Wednesday, September 21, 2016: 3:00 PM-4:15 PM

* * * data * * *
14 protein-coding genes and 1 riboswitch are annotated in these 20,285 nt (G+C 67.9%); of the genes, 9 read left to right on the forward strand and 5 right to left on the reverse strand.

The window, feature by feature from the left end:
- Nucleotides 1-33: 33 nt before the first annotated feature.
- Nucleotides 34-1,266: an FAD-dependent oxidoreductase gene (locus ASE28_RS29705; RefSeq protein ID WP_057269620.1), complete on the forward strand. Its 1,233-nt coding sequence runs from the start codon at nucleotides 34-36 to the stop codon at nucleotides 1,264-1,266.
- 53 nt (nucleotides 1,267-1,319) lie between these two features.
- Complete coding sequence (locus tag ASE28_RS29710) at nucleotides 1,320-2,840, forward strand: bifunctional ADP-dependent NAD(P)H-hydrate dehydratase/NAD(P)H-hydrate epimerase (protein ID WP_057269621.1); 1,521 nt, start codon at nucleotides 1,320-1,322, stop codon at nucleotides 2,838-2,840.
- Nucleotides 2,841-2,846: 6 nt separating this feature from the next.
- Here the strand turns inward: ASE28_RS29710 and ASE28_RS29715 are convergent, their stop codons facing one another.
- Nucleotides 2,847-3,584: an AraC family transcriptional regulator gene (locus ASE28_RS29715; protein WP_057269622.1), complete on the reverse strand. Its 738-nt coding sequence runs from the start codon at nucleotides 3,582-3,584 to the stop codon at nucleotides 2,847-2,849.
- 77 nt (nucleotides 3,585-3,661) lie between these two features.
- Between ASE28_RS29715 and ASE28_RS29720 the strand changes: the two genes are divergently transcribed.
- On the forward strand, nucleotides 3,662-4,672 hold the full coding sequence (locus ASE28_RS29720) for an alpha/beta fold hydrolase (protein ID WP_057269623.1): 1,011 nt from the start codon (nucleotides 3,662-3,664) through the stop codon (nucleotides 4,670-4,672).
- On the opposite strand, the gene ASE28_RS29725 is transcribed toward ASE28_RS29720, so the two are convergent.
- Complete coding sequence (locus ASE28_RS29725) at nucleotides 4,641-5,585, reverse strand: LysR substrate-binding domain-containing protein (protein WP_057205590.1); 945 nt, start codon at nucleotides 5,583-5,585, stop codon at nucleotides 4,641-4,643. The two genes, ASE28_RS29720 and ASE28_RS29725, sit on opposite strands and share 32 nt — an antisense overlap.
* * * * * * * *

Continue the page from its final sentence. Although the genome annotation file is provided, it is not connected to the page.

Recent investigations into outbreaks of emerging infections have highlighted the potential role of sexual transmission of viral pathogens not commonly considered STIs. Prior to the West Africa Ebola epidemic, there was limited scientific understanding of how long Ebola virus could persist in body fluids of people who recovered from the disease. With the explosive spread of Zika virus disease among Western Hemisphere populations na´ve to the infection, sexual transmission has emerged as a mode of infection more common than anticipated. This session will explore the state of the science related to the role of sexual transmission in the recent and ongoing Ebola and Zika epidemics. The presenters will highlight results from recent studies and programmatic evaluations of sexual transmission and persistent infections, the role of behavioral counseling and risk communication, and how the science relates to current recommendations and research priorities.
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